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TitleNew insights into form and function of very slow-moving landslides from bathymetric surveys in the Thompson River valley, British Columbia
AuthorHuntley, D H; Bobrowsky, P; MacLeod, R; Roberts, N J
SourceGeological Society of America, Abstracts With Programs vol. 50, no. 6, 155-7, 2018 p. 1, https://doi.org/10.1130/abs/2018AM-315955
Year2018
Alt SeriesNatural Resources Canada, Contribution Series 20180458
PublisherGeological Society of America
MeetingGeological Society of America 130th Annual Meeting; Indianapolis, IN; US; November 4-7, 2018
Documentserial
Lang.English
Mediapaper; on-line; digital
File formathtml
ProvinceBritish Columbia
NTS92I/11
AreaThompson River; Ashcroft
Lat/Long WENS-121.5000 -121.2500 50.7500 50.6000
Subjectssurficial geology/geomorphology; hydrogeology; structural geology; Agriculture; landslides; creep; displacement; slope stability analyses; slope failures; surface waters; rivers; water levels; groundwater; groundwater levels; bathymetry; clays; silts; sands; shearing; hydraulic analyses; hydraulic conductivity; pore pressures; bedrock geology; structural features; fractures; erosion; terraces; subsidence; scarps; geological hazards; translational landslides; infrastructures; glaciolacustrine sediments; hydrology; hydraulic heterogeneity; tension cracks; scour pools; irrigation; public safety
ProgramMarine Geohazards, Public Safety Geoscience
Released2018 11 01
AbstractCompound translational landslides along Thompson River, British Columbia, between 50.75° and 50.60° N have been periodically active since at least the 1860s, posing risks to vital rail lines, communities, sensitive ecosystems, and freshwater resources. Several of the landslides experienced large, rapid failure events in the twentieth and late nineteenth centuries during the late summer and fall. Our ongoing investigations provide new insight into the geological and fluvial controls on landslide activity in this corridor. The landslides move on sub-horizontal rupture surfaces generally below river level in impermeable clayey glaciolacustrine containing silt beds and sandy lenses and overlying bedrock. Their creep forms tension cracks, active wedges, and lateral shear zones that increase the hydraulic connectivity and hydraulic heterogeneity of the slide masses. Displacement monitoring since2008 has revealed that during the summer when river and groundwater levels are highest, landslide creep is minimal. When river and groundwater levels are low during the winter, landslides tend to destabilize and creep rates increase. This seasonal acceleration is probably in part a response to the loss of toe support and changes in pore water pressures within lower valley slopes. Large failure events, in contrast, have long been speculated to be irrigation triggered. We have mapped deep (> 2 m to <50 m) scour pools at the base of all the Thompson River landslides along the study reach. This pool and riffle channel morphology directly influences the location and activity of landslide since hydraulic conductivity between the river, landslides and valley-slope groundwater system is likely to be greatest near pools, where fractured bedrock and hydraulically heterogeneous glaciolacustrine units are continually exposed by fluvial erosion. We have also identified scour pools along channel stretches downslope of irrigated benchlands. These terraces are potentially unstable and should be monitored together with active landslides for surface subsidence, tension cracks and scarps to improve characterization and management of geohazards in the Thompson River valley, and ultimately mitigate risks to public safety, the environment, and Canada's economy.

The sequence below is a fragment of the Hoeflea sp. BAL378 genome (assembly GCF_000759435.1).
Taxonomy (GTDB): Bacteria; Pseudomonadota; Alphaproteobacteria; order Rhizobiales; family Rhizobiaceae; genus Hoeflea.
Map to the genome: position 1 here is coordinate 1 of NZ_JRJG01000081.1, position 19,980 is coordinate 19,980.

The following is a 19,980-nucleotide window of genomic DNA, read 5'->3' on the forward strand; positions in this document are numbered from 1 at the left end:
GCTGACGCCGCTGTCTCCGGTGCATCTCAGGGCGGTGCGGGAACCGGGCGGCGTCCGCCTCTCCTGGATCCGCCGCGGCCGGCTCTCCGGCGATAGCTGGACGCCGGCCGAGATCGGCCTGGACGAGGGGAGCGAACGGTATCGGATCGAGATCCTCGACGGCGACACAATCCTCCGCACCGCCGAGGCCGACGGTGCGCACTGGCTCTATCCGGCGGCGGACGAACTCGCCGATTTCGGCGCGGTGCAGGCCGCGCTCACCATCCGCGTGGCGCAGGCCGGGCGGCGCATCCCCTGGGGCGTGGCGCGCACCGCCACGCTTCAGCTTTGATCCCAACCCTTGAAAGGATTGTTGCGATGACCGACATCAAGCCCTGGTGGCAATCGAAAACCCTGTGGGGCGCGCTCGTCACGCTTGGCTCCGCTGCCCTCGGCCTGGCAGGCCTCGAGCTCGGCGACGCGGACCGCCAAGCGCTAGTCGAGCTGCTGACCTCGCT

Summary(Plain Language Summary, not published)
Compound translational landslides along Thompson River, British Columbia, between 50.75° and 50.60° N have been periodically active since at least the 1860s, posing risks to vital rail lines, communities, sensitive ecosystems, and freshwater resources. We have mapped deep (> 2 m to <50 m) scour pools at the base of all the Thompson River landslides along the study reach. This pool and riffle channel morphology directly influences the location and activity of landslide.
GEOSCAN ID314571